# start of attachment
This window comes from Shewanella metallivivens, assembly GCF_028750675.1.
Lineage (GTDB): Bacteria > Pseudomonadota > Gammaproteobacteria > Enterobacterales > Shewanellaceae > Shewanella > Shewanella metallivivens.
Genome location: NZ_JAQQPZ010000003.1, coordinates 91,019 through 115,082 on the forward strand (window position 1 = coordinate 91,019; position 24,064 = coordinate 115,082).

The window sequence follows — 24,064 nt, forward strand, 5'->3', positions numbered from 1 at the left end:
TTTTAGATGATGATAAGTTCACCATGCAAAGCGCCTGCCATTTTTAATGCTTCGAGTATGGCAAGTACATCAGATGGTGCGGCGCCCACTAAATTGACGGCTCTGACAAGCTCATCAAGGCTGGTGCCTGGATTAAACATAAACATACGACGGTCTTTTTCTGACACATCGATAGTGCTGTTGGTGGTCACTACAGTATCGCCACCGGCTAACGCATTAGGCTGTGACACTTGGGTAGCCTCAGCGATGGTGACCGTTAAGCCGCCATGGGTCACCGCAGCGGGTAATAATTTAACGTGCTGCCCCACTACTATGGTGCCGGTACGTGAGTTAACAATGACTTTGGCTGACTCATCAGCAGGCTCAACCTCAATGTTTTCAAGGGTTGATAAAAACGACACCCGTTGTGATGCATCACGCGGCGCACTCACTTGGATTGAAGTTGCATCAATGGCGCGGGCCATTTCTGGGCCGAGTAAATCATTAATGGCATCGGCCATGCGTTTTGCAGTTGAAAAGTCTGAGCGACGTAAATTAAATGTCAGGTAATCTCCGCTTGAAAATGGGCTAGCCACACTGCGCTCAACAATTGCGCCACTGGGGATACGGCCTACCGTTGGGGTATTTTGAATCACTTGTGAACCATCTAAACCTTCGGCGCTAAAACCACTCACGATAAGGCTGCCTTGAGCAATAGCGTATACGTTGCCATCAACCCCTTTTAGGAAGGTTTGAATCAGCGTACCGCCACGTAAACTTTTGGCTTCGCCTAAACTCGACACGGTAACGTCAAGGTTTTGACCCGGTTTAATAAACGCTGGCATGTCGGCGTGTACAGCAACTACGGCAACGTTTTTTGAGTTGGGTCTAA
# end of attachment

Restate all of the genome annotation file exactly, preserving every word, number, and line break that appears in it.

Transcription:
This window comes from Shewanella metallivivens, assembly GCF_028750675.1.
Lineage (GTDB): Bacteria > Pseudomonadota > Gammaproteobacteria > Enterobacterales > Shewanellaceae > Shewanella > Shewanella metallivivens.
Genome location: NZ_JAQQPZ010000003.1, coordinates 91,019 through 115,082 on the forward strand (window position 1 = coordinate 91,019; position 24,064 = coordinate 115,082).

The window sequence follows — 24,064 nt, forward strand, 5'->3', positions numbered from 1 at the left end:
TTTTAGATGATGATAAGTTCACCATGCAAAGCGCCTGCCATTTTTAATGCTTCGAGTATGGCAAGTACATCAGATGGTGCGGCGCCCACTAAATTGACGGCTCTGACAAGCTCATCAAGGCTGGTGCCTGGATTAAACATAAACATACGACGGTCTTTTTCTGACACATCGATAGTGCTGTTGGTGGTCACTACAGTATCGCCACCGGCTAACGCATTAGGCTGTGACACTTGGGTAGCCTCAGCGATGGTGACCGTTAAGCCGCCATGGGTCACCGCAGCGGGTAATAATTTAACGTGCTGCCCCACTACTATGGTGCCGGTACGTGAGTTAACAATGACTTTGGCTGACTCATCAGCAGGCTCAACCTCAATGTTTTCAAGGGTTGATAAAAACGACACCCGTTGTGATGCATCACGCGGCGCACTCACTTGGATTGAAGTTGCATCAATGGCGCGGGCCATTTCTGGGCCGAGTAAATCATTAATGGCATCGGCCATGCGTTTTGCAGTTGAAAAGTCTGAGCGACGTAAATTAAATGTCAGGTAATCTCCGCTTGAAAATGGGCTAGCCACACTGCGCTCAACAATTGCGCCACTGGGGATACGGCCTACCGTTGGGGTATTTTGAATCACTTGTGAACCATCTAAACCTTCGGCGCTAAAACCACTCACGATAAGGCTGCCTTGAGCAATAGCGTATACGTTGCCATCAACCCCTTTTAGGAAGGTTTGAATCAGCGTACCGCCACGTAAACTTTTGGCTTCGCCTAAACTCGACACGGTAACGTCAAGGTTTTGACCCGGTTTAATAAACGCTGGCATGTCGGCGTGTACAGCAACTACGGCAACGTTTTTTGAGTTGGGTCTAA